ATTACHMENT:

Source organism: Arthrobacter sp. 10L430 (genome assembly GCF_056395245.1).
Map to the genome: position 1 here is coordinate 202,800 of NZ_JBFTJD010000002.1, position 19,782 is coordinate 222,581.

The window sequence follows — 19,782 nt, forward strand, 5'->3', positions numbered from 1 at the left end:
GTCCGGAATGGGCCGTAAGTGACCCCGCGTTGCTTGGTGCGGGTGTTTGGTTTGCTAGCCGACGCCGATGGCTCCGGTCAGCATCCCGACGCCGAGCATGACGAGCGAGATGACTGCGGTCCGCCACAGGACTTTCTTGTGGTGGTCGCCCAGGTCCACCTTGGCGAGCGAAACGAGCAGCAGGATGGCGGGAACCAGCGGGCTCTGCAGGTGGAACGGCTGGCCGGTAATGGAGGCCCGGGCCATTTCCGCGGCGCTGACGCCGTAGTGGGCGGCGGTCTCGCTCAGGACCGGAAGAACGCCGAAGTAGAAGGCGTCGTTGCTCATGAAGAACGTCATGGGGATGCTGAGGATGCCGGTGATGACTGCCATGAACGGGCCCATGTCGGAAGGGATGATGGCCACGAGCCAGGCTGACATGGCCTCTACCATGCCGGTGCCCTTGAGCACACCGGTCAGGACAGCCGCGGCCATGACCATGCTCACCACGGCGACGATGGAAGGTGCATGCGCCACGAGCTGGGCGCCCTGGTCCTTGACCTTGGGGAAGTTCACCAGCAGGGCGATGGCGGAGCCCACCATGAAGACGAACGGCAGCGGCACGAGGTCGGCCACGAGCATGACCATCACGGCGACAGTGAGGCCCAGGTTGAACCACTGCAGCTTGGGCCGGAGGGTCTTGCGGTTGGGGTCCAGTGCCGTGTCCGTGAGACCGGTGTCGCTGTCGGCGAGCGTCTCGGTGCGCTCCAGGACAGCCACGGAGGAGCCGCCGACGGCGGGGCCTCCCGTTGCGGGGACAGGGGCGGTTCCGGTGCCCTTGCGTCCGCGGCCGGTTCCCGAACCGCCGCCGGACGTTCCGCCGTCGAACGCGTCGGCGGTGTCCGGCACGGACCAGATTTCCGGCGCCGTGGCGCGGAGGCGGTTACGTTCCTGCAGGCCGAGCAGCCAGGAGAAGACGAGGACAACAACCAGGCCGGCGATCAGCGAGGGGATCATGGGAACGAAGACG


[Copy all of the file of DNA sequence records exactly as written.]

Source organism: Arthrobacter sp. 10L430 (genome assembly GCF_056395245.1).
Map to the genome: position 1 here is coordinate 202,800 of NZ_JBFTJD010000002.1, position 19,782 is coordinate 222,581.

The window sequence follows — 19,782 nt, forward strand, 5'->3', positions numbered from 1 at the left end:
GTCCGGAATGGGCCGTAAGTGACCCCGCGTTGCTTGGTGCGGGTGTTTGGTTTGCTAGCCGACGCCGATGGCTCCGGTCAGCATCCCGACGCCGAGCATGACGAGCGAGATGACTGCGGTCCGCCACAGGACTTTCTTGTGGTGGTCGCCCAGGTCCACCTTGGCGAGCGAAACGAGCAGCAGGATGGCGGGAACCAGCGGGCTCTGCAGGTGGAACGGCTGGCCGGTAATGGAGGCCCGGGCCATTTCCGCGGCGCTGACGCCGTAGTGGGCGGCGGTCTCGCTCAGGACCGGAAGAACGCCGAAGTAGAAGGCGTCGTTGCTCATGAAGAACGTCATGGGGATGCTGAGGATGCCGGTGATGACTGCCATGAACGGGCCCATGTCGGAAGGGATGATGGCCACGAGCCAGGCTGACATGGCCTCTACCATGCCGGTGCCCTTGAGCACACCGGTCAGGACAGCCGCGGCCATGACCATGCTCACCACGGCGACGATGGAAGGTGCATGCGCCACGAGCTGGGCGCCCTGGTCCTTGACCTTGGGGAAGTTCACCAGCAGGGCGATGGCGGAGCCCACCATGAAGACGAACGGCAGCGGCACGAGGTCGGCCACGAGCATGACCATCACGGCGACAGTGAGGCCCAGGTTGAACCACTGCAGCTTGGGCCGGAGGGTCTTGCGGTTGGGGTCCAGTGCCGTGTCCGTGAGACCGGTGTCGCTGTCGGCGAGCGTCTCGGTGCGCTCCAGGACAGCCACGGAGGAGCCGCCGACGGCGGGGCCTCCCGTTGCGGGGACAGGGGCGGTTCCGGTGCCCTTGCGTCCGCGGCCGGTTCCCGAACCGCCGCCGGACGTTCCGCCGTCGAACGCGTCGGCGGTGTCCGGCACGGACCAGATTTCCGGCGCCGTGGCGCGGAGGCGGTTACGTTCCTGCAGGCCGAGCAGCCAGGAGAAGACGAGGACAACAACCAGGCCGGCGATCAGCGAGGGGATCATGGGAACGAAGACG